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Prevent controlled substance diversion with a digital record of entry

Careful monitoring, witnessed documentation and a record of any actions will protect controlled substances in the ambulance from theft


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Performing a daily medication check, a monthly rig check or a quarterly full ambulance inspection are common parts of our job in EMS. But having a surprise audit by the Drug Enforcement Agency (DEA) certainly isn’t something that we ever want happening within our agency.

Did we document when and where we got that vial of fentanyl? How about checking the expiration date on your ketamine vials? Can we accurately track each vial and container from “cradle to grave?”

A clipboard with multiple paper checklist copies can certainly serve as an initial line of documentation for medication tracking ... but are we really providing a secure method of controlled substance tracking though this option?

Narcotic and other controlled substance medication diversion issues have become a growing problem within our industry. (Photo/Greg Friese)
Narcotic and other controlled substance medication diversion issues have become a growing problem within our industry. (Photo/Greg Friese)

How about securing medications in an ambulance? Do you use a double-lock system that consists of pull tabs and tape? Or, do you use a more robust and reliable medication safe?

Narcotic and other controlled substance medication diversion issues have become a growing problem within our industry. Feeding one’s addiction by stealing from the ambulance’s stock can have negative effects on patient care, can increase agency liability, and can also lead to individual criminal charges.

So how do we combat this practice – or even better yet, how do we prevent it from even happening in the first place?

Here’s a few quick tips to provide some additional accountability and safety in terms of controlled substance storage for your EMS agency:

  • Have a secure system and routine for tracking medications.
  • Account for every medication container at the beginning of each shift.
  • Make sure every action is logged and documented by two providers.

Failing to accurately track controlled substances certainly has its own set of consequences, even leading up to fines in excess of $14,000. Initial inventory and biannual inventory audits must be performed, including physical counts of each controlled substance in stock.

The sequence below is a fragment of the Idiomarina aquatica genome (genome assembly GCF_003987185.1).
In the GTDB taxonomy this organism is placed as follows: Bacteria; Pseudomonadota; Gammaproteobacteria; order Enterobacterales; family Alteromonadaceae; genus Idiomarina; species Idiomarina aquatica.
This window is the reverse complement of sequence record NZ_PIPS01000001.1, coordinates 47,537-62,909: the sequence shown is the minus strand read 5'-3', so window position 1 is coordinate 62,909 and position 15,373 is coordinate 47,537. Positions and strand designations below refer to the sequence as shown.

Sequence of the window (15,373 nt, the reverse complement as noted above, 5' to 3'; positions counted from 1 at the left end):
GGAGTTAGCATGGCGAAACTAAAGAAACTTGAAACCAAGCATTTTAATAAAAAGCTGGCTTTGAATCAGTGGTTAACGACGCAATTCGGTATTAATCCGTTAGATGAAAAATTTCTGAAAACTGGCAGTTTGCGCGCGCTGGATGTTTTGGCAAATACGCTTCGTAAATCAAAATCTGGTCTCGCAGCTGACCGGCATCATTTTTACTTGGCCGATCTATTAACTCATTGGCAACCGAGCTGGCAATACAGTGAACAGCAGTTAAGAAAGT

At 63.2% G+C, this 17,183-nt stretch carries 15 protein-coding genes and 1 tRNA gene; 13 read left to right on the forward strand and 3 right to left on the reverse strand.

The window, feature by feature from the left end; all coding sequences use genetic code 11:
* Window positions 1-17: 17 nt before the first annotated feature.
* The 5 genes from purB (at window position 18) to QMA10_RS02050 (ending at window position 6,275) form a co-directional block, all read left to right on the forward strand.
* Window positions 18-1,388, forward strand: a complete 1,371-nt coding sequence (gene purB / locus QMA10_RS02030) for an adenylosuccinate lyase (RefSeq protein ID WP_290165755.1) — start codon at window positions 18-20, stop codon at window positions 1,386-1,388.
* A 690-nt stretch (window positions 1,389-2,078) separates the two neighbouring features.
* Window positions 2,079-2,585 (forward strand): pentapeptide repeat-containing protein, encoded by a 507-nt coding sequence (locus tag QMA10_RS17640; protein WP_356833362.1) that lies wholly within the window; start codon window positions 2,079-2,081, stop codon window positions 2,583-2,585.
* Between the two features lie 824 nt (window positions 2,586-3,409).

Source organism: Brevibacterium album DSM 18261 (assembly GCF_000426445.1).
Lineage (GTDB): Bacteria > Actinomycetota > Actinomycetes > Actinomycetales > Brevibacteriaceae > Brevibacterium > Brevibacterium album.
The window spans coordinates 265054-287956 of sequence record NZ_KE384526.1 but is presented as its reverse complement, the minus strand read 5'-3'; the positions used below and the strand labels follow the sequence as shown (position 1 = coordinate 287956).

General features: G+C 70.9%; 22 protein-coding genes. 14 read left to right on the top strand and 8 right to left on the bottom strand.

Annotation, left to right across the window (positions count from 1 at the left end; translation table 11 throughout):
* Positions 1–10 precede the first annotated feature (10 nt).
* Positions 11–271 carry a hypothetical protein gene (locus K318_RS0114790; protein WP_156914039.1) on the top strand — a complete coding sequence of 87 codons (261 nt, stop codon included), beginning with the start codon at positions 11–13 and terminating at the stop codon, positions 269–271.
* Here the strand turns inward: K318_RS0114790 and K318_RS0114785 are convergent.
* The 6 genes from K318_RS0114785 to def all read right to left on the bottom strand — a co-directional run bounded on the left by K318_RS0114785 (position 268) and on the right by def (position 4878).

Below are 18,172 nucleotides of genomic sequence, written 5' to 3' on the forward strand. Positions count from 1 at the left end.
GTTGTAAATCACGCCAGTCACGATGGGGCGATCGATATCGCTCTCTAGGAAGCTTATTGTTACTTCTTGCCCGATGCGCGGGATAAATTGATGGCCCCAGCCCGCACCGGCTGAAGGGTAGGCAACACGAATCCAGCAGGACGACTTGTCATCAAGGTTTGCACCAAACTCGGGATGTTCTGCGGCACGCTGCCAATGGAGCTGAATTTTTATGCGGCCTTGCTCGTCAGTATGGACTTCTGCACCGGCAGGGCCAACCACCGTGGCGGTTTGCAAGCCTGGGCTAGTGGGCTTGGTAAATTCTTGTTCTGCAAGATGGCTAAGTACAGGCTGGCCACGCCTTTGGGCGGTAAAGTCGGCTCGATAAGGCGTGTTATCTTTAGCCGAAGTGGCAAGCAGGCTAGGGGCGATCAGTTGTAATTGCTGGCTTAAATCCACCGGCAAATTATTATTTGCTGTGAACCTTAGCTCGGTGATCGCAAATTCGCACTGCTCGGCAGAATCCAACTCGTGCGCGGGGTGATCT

Accurate controlled substance tracking and secure storage

All of this, of course, can be made much easier with these simple safeguards in place. Combining accurate tracking with secure storage can not only deter thefts from occurring, they can also protect your EMS agency from liability because of such diligent measures.

In terms of physical storage and tracking, here’s a few more recommendations to help keep your tracking in check:

  • Utilize a secure storage and locking system, both in the station and ambulance.
  • Keep all receipts for medication orders and receiving.
  • Maintain all tracking documents for at least two years, and be able to separate medications by schedule classification.

All too often, we hear about pain medications being diverted for personal use, unlocked ambulances being ransacked while parked at the scene of an emergency, and the growing rate of provider addiction to opiates and other recreational drugs. Doing your part as an agency to prevent, identify and react to these circumstances is paramount in today’s drug-sensitive climate.

Whether you’re a private, hospital or municipal-based EMS agency, the risk of drug diversion and theft is a concern that we all need to be aware of. Providing some simple safeguards to prevent this from occurring can go a long way to keep your patients, providers and agency as a whole safe.

Secure medication storage and accurate medication tracking can go a long way to have a positive impact on the opioid abuse epidemic that our nation and industry are facing.

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